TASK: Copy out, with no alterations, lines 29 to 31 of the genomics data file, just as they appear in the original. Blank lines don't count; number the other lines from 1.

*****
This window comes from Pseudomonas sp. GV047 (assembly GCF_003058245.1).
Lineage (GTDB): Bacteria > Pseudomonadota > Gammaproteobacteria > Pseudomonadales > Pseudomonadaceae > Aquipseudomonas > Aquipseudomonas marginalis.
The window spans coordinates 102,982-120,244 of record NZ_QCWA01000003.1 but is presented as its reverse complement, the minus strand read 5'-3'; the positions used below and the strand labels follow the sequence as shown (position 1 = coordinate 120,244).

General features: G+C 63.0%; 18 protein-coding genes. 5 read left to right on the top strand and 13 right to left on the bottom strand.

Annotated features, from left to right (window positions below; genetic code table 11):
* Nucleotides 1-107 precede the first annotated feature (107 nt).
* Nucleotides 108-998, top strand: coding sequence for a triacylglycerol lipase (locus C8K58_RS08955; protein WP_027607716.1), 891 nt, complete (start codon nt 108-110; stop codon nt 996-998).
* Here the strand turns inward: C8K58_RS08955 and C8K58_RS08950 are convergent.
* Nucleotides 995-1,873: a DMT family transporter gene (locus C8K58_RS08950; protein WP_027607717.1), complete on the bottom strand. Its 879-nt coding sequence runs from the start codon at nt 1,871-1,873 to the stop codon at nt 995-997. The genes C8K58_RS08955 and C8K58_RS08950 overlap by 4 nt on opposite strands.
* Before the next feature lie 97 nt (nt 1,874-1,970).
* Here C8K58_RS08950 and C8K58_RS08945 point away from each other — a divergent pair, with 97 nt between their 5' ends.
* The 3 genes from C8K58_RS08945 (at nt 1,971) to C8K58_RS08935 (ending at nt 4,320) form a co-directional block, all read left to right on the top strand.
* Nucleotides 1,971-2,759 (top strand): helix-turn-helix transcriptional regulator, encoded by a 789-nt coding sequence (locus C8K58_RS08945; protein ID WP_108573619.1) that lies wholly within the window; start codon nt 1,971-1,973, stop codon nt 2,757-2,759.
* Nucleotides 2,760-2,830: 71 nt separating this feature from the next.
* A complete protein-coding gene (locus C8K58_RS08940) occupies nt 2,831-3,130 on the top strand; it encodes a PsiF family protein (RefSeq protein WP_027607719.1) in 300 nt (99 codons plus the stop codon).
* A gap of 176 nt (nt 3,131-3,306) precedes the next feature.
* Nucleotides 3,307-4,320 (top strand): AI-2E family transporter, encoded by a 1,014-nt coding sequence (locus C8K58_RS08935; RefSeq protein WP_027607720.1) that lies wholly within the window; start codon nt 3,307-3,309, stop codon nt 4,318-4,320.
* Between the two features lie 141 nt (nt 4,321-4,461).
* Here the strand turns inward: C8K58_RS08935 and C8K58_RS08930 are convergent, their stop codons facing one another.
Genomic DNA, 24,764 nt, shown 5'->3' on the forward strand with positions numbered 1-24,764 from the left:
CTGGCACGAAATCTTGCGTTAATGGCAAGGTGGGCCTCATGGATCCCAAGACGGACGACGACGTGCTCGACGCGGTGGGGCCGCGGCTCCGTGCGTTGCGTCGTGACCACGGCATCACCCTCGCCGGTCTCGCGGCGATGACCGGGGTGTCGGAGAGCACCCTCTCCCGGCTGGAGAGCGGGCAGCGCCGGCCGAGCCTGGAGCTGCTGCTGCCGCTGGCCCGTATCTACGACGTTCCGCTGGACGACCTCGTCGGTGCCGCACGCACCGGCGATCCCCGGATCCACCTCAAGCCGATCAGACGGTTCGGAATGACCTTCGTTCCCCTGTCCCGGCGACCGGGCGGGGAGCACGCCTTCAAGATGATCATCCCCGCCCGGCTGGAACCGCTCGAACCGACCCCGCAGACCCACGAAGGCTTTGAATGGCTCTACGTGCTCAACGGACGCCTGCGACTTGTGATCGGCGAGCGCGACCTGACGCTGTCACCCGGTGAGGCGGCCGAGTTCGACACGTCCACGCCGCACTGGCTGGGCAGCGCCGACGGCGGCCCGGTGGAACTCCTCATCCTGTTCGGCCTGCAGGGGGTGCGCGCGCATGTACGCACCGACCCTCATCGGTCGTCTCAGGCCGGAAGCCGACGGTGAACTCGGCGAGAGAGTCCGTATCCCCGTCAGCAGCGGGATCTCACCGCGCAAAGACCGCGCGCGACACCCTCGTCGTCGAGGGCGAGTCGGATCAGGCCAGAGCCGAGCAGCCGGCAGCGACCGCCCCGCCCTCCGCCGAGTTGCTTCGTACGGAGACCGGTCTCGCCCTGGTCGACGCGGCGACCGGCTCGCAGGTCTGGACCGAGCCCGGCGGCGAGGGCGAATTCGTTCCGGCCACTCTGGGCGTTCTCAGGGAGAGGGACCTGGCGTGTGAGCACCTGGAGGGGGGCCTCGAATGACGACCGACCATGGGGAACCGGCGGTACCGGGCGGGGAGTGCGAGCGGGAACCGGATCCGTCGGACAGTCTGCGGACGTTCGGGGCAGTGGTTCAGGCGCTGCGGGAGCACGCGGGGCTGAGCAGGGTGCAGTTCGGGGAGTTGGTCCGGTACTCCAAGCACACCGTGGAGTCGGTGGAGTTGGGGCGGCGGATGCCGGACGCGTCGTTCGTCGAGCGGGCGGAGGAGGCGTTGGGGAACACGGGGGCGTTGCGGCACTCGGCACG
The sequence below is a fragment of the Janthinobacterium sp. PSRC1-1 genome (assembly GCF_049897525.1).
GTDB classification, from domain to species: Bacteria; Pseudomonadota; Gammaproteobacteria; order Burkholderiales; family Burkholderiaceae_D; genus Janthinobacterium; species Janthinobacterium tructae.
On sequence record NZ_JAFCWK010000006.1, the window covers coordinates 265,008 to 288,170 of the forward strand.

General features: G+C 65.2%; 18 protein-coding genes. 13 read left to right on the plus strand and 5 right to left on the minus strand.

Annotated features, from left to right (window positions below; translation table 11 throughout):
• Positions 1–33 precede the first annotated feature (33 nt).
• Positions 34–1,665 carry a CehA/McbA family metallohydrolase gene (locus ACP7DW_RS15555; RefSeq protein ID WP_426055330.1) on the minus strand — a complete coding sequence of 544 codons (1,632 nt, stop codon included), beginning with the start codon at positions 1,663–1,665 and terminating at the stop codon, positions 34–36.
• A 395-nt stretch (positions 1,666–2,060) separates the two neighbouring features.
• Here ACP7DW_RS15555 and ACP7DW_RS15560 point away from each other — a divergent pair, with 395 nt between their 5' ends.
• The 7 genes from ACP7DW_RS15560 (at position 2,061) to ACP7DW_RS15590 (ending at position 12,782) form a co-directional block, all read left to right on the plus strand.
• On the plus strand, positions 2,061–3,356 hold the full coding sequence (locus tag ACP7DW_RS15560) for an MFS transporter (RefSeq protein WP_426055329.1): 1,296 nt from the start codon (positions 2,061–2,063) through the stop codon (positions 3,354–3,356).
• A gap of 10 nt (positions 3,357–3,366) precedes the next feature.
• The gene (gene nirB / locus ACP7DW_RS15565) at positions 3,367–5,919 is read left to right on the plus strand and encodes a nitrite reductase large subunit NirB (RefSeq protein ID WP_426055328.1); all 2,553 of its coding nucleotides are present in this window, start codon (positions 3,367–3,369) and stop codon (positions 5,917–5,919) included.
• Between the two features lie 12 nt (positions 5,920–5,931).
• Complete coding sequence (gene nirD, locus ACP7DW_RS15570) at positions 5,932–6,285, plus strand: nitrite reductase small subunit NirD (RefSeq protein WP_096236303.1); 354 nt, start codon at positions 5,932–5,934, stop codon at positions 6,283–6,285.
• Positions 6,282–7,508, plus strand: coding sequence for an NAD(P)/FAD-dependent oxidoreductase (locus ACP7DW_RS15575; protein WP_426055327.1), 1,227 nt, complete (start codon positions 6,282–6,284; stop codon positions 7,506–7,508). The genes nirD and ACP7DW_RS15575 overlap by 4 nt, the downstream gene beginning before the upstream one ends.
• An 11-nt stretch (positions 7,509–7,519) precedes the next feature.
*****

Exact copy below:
• A 395-nt stretch (positions 1,666–2,060) separates the two neighbouring features.
• Here ACP7DW_RS15555 and ACP7DW_RS15560 point away from each other — a divergent pair, with 395 nt between their 5' ends.
• The 7 genes from ACP7DW_RS15560 (at position 2,061) to ACP7DW_RS15590 (ending at position 12,782) form a co-directional block, all read left to right on the plus strand.